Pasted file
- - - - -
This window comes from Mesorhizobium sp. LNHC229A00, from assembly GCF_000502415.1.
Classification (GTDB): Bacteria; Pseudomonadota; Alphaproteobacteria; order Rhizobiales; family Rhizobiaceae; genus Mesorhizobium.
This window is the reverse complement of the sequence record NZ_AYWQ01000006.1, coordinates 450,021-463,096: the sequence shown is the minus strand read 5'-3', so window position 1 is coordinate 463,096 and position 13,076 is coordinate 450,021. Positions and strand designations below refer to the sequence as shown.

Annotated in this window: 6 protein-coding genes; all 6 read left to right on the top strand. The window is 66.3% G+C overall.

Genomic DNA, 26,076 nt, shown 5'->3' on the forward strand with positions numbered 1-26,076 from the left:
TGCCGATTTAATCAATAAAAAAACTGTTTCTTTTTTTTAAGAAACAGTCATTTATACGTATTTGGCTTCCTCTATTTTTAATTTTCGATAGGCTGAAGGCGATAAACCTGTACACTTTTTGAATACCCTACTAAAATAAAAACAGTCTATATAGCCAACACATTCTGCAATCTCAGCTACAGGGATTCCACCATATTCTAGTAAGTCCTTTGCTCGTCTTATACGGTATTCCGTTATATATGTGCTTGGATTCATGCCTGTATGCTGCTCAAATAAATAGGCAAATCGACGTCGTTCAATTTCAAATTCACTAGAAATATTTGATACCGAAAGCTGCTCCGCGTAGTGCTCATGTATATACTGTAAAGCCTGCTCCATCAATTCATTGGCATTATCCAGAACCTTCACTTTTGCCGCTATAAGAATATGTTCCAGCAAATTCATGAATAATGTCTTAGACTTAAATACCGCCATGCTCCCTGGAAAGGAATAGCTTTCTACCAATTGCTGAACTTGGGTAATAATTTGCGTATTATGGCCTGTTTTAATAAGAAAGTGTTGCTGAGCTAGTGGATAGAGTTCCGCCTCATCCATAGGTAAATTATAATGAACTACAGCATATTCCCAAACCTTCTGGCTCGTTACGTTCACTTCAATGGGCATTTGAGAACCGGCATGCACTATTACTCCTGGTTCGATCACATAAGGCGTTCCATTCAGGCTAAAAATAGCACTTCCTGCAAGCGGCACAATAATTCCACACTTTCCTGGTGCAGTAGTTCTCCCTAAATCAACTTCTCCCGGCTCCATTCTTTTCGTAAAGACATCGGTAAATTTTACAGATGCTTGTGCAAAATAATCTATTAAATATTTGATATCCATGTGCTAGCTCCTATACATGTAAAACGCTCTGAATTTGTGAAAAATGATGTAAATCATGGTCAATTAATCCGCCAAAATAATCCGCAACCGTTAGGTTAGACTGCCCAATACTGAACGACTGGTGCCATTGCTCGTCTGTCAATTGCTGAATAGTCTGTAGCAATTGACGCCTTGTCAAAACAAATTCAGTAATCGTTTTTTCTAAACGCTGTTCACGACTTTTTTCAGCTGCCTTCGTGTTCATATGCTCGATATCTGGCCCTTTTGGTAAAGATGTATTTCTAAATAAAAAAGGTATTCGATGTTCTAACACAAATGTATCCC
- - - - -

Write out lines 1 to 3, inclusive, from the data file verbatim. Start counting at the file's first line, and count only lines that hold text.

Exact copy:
This window comes from Mesorhizobium sp. LNHC229A00, from assembly GCF_000502415.1.
Classification (GTDB): Bacteria; Pseudomonadota; Alphaproteobacteria; order Rhizobiales; family Rhizobiaceae; genus Mesorhizobium.
This window is the reverse complement of the sequence record NZ_AYWQ01000006.1, coordinates 450,021-463,096: the sequence shown is the minus strand read 5'-3', so window position 1 is coordinate 463,096 and position 13,076 is coordinate 450,021. Positions and strand designations below refer to the sequence as shown.